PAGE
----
Acceptability of Screening for Sexually Transmitted Infections in an Urban Pediatric Emergency Department in the Southern Region of the United States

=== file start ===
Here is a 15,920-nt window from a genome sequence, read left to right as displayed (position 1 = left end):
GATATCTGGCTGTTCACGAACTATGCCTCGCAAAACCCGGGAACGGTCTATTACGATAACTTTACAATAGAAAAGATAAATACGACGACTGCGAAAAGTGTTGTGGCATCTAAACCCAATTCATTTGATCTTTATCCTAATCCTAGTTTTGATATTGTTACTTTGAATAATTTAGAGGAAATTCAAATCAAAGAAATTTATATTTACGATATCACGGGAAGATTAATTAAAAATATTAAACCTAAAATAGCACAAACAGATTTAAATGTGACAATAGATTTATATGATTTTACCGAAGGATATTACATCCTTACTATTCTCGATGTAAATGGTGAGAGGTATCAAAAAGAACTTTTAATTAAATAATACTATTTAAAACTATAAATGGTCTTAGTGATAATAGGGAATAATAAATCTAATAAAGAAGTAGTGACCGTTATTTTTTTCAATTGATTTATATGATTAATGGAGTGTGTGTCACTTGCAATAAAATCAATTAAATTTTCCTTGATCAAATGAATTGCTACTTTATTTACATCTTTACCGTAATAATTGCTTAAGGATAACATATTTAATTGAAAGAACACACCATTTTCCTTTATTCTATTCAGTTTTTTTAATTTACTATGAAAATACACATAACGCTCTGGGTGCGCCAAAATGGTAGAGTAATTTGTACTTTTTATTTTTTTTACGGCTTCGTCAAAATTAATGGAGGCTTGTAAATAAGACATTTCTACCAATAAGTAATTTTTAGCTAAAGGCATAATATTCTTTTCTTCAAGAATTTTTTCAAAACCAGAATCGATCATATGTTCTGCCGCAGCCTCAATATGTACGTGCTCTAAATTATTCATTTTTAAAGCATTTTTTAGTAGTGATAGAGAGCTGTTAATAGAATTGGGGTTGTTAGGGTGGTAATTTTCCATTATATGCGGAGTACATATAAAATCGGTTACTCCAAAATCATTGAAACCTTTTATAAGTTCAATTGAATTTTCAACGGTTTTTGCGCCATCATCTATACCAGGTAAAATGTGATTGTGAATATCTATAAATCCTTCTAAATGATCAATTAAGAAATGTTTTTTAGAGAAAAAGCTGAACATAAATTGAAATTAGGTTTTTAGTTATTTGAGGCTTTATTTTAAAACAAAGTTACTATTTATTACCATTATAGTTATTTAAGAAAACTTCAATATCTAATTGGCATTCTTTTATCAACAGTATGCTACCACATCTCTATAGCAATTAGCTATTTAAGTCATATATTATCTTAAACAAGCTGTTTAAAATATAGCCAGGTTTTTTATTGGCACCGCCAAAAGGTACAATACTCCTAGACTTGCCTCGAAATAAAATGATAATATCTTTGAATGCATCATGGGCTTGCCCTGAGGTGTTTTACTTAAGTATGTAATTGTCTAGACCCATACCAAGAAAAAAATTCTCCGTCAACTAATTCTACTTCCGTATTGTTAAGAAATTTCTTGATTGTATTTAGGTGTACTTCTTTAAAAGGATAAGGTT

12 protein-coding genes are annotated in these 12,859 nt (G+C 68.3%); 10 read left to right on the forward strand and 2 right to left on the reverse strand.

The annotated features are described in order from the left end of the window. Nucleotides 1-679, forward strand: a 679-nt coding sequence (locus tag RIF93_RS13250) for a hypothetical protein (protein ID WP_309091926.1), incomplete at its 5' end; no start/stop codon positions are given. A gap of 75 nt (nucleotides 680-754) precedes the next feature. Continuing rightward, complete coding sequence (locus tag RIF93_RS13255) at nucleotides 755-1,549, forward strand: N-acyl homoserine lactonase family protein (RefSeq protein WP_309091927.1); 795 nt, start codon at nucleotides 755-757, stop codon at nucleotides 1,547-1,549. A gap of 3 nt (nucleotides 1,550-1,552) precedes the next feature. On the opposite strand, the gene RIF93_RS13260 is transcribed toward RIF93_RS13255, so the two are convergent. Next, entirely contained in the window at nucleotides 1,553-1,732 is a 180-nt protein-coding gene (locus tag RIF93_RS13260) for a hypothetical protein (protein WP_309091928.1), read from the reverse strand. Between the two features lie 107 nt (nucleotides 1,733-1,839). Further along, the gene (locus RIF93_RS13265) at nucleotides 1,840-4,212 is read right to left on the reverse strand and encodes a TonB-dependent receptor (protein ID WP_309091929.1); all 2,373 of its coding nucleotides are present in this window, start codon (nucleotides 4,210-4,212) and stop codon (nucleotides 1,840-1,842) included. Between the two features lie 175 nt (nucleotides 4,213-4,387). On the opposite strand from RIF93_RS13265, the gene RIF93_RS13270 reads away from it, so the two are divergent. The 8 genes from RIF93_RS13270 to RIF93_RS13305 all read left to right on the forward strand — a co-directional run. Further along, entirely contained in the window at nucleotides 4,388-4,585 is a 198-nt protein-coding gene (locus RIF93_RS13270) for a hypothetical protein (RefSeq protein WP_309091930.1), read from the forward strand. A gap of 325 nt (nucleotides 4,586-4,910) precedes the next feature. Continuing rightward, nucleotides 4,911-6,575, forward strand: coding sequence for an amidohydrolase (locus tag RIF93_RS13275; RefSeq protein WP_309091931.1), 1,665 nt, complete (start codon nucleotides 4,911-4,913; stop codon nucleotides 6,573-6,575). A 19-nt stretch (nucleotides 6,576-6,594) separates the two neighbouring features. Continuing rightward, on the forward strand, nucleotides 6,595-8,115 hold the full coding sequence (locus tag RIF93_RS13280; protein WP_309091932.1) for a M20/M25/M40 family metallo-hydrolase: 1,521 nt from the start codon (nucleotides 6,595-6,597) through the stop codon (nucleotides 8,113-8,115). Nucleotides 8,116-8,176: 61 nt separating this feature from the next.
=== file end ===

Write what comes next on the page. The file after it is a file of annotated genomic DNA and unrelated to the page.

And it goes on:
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BACKGROUND: Adolescents age 13 to 24 years old are the demographic most affected by sexually transmitted infections (STIs) in the USA. The CDC, USPSTF and the AAP recommend screening sexually active females less than 25 years old in all health care settings for Neisseria gonorrhea (GC) and Chlamydia trachomatis (CT) and all high-risk females of this age group also for HIV and Syphilis. In regions with a high prevalence of STIs, such as Dallas County, the diagnosis and treatment of STIs is a vital step toward reducing the spread of these communicable diseases in this population. METHODS: All adolescents age 13-24 presenting to the Pediatric Emergency Department (PED) during the study period who met the study criteria were asked to participate. A total of 197 adolescents and 198 parents, 183 of which comprised parent-child dyads, were enrolled and completed separate surveys. Participants answered questions about adolescent and parent acceptability of STI screening, STI risk behaviors, and adolescents' history of STI screening and treatment. RESULTS: Analysis thus far shows that non-invasive STI screening is acceptable to the majority of both adolescents (70%) and parents (84%). Among patient/parent dyads, 59% had positive responses from both. No demographic factors demonstrated statistical significance. However, some factors displayed greater variability than others. In terms of age, adolescents greater than 15 years old were more likely to indicate acceptance of STI testing (73%) than those younger than age 15 (62%). Breakdown by adolescent race and ethnicity demonstrated a range of acceptability with 83% for those who identified as White or Caucasian, 59% for those identifying as Black or African American, 64% for those identifying as Hispanic, and 100% of the five participants identifying outside of the previous categories, "other". CONCLUSIONS: These acceptability results are similar to those found in a study performed in Jefferson County, AL where adolescents reported a 71% acceptance rate for GC and CT screening. This suggests that implementation of STI screening in the PED would be successful and well tolerated by the majority of adolescents and their parents. The variation in acceptability demonstrated by age and race were not statistically significant but may be useful in determining the minimum age of PED intervention and preparing culturally sensitive answers for questions from adolescents and patients in future testing interventions. Implementation of new PED HIV screening protocols are utilizing evidence based on this study and will further be assessed for continued improvement of Dallas adolescent health.